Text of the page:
I have a Rubik’s Cube. It’s still in the original plastic packaging. Oh, it’s been opened. It’s been twisted and turned and scuffed and thrown across the room. It’s not solved back to its original six-sided colored splender. It’s a wonderful array of rainbow hued sides. It’s not the perfect cube. And as far as I can tell, if it continues to call my cedar chest its forever home, it never will be solved to become a perfect cube.
However my Rubik’s cube is not the cube I would like to discuss. No, I’m on the hunt for the perfect — ice cube! Scoff if you will, but this has been quite a journey.
It all started one warm summer afternoon, outside, under a nice shade tree, having some iced tea. Ah, the sun shone through the lazy summer breeze blown leaves. Those rays hit the glass of the pitcher holding the golden brown tea and sparkling ice cubes floating inside. It was quite Norman Rockwell like. Right up until I went to pour the tea. That’s when I noticed them. Little white specks of stuff floating in my pitcher. Like they belonged there. There were lots of them. As I set the pitcher down the larger white things floated to the bottom while the little ones just hung around, floating, waiting for the chance to escape into a glass. It was calcium. It’s in our water. It’s in nearly everyone’s water.
So I had discovered the problem, but to fix it would take me down a path that’s something like going down the rabbit hole with Alice.
We have an ice maker installed in our refrigerator. It puts out as much ice as we seem to need. I like lots of ice in my drinks. I’m the one at the drive up window who asks for lots of ice in my drinks. I figure my “lots of ice” evens out with the person who asks for a drink with no ice. But sometimes even if I ask for lots of ice I still get the amount of ice the person pouring the drinks likes in their drink. Could be a regular amount, or just a putt putt of ice. Oh, I have slid off the icy road, haven’t I?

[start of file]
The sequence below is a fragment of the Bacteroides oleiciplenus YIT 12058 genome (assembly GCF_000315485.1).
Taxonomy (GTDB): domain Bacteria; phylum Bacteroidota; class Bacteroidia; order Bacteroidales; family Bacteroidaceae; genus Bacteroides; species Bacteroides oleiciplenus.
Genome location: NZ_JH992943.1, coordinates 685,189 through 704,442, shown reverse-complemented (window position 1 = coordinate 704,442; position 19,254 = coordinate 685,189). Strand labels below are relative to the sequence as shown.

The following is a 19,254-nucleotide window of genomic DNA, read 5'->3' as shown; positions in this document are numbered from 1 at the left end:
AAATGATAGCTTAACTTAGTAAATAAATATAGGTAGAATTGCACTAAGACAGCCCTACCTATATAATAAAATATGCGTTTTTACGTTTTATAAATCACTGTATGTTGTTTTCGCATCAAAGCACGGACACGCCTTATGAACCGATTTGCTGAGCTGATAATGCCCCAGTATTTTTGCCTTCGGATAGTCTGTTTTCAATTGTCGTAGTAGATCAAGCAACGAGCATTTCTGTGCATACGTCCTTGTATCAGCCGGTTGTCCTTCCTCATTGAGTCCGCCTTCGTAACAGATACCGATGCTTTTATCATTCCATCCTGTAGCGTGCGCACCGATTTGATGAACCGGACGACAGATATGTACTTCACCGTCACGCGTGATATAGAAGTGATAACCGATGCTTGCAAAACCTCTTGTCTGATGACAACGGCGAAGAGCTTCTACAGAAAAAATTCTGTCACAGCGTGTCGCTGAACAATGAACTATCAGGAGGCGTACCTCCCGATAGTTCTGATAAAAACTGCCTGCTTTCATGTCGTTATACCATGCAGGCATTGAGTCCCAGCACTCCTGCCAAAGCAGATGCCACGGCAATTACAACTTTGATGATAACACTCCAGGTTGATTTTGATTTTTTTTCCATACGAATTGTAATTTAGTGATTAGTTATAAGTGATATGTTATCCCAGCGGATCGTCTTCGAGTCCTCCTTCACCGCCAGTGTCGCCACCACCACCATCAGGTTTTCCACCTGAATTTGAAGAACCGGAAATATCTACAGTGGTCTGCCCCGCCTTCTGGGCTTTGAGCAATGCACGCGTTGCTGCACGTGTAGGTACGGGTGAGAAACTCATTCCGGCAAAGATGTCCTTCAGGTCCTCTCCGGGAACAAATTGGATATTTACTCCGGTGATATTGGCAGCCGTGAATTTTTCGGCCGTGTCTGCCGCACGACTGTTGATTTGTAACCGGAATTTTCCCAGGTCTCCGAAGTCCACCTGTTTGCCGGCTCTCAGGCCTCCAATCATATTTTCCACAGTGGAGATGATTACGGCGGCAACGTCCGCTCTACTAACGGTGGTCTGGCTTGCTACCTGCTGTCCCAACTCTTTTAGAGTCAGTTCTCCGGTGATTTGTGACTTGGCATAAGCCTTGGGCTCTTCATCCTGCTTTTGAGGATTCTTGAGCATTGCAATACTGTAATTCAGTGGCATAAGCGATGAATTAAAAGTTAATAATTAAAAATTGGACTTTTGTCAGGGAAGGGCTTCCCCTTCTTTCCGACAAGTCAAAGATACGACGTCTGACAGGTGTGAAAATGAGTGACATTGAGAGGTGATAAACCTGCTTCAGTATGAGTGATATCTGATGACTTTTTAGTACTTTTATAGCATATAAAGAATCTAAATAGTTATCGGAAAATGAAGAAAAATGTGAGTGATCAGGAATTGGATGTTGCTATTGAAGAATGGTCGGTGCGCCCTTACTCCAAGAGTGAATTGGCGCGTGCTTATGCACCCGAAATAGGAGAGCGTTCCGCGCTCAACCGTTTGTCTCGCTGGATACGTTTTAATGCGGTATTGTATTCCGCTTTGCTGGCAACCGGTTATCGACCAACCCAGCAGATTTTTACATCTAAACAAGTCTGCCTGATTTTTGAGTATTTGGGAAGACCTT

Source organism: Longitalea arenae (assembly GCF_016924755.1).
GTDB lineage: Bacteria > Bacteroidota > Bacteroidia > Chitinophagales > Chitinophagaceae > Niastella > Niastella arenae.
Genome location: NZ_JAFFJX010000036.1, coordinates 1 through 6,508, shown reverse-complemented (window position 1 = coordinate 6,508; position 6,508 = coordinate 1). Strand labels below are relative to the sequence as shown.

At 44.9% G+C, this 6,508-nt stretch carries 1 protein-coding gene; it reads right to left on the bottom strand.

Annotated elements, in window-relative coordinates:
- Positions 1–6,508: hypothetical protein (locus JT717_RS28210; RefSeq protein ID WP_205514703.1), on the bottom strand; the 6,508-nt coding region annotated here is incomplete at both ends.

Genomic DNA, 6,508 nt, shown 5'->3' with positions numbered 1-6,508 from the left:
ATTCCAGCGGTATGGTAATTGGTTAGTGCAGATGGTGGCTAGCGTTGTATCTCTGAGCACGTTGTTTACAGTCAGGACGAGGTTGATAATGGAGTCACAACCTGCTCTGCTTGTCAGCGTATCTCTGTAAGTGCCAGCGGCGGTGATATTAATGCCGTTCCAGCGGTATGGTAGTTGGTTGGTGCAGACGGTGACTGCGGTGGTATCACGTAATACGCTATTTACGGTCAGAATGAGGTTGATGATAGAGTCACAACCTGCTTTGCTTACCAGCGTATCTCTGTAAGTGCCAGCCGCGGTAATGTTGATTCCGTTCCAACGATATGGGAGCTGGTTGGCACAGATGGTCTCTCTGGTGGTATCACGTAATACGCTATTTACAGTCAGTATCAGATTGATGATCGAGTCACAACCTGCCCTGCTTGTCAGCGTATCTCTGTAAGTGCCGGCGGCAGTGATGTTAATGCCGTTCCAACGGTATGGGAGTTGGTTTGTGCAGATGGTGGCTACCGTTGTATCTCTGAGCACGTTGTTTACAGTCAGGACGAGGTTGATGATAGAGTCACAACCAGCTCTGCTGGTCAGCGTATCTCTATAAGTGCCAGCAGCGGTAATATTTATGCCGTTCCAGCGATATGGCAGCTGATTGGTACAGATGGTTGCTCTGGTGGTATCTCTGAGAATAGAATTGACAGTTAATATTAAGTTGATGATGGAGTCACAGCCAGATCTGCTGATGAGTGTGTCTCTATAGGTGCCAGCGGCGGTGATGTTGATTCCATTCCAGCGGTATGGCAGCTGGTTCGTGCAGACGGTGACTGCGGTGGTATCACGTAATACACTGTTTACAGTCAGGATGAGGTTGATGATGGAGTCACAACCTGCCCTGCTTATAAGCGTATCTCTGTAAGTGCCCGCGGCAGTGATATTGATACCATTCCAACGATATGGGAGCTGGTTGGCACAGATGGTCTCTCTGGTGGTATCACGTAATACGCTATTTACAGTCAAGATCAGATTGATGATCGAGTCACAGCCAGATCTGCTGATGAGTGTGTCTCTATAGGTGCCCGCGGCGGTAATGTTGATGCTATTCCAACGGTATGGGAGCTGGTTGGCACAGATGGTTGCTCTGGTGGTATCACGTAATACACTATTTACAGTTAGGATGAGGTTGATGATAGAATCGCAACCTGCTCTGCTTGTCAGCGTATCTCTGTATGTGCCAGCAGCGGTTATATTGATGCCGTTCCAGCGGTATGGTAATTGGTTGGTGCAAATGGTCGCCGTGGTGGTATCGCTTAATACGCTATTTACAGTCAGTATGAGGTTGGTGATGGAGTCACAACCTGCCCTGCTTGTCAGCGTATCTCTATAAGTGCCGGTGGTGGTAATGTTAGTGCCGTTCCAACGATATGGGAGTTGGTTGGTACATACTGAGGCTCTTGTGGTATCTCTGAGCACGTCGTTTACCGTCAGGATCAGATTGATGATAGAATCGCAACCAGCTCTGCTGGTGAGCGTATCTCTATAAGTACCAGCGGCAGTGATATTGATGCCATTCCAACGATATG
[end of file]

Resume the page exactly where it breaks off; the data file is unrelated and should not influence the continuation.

With an ice maker there’s an in-line water filter. Supposedly to filter all misguided boogie worms and the like out of the water before water reaches the ice maker. Thankfully I don’t have any boogie worms in my ice, but apparently the calcium is too tiny to be caught by the filter’s filtering filter stuff. So when I use the ice I’m in essence drinking the stuff my bones are made of, calcium. Yep, I’m drinkin’ bones! Yummy.
OK so I have identified the problem. Now to find a quick, easy fix. Should be a snap right? Well that’s what I thought too.
We often buy groceries out of town. To keep milk cold and lettuce crisp on the ride home we buy a bag of ice and throw it into our cooler. When we get that ice home we call it “town ice.” Town ice comes in several configurations. Little squares like most bars serve. Chunks of different sizes, big round cubes with holes in the center and more. Over the years we have found we really like town ice. It’s crystal clear and even though you might think water has no taste, town ice is always better than the ice from our ice maker. With that knowledge and the discovery of extra calcium in my ice, the hunt for the perfect way to make ice began.
I need to condense the glaciers of information that was gathered. From the refrigerator manufacturer, a refrigerator repairman, a guy who serviced an ice maker at a motel we stayed at, friends, a commercial ice maker salesman — he was willing to sell us a $3,500 ice maker that would make like a hundred pounds of ice every day. Hey I thought we could make an igloo and rent it out! But we didn’t.
So ice is made two ways. Freezing from the outside in, like in your freezer. Or from the inside out, like in a really nice ice machine. You can have ice cube trays and use ice straight from the faucet, an ice maker that has the now infamous in-line filter that only filters out boogie worms and not bones, but the only way to get town ice without buying it in town? Spend and spend and spend to get a filter system that will even take air out so you get those wonderful clear cubes.
In essence it goes like this. If you get things floating in your ice? Just drink ‘em. Who knows maybe since I have always liked lots of ice, that’s why I have never broken a bone. Hmm, could be!
Trina lives in Eureka, Nevada. Her book ITY BITS is on Kindle. Share with her at firstname.lastname@example.org.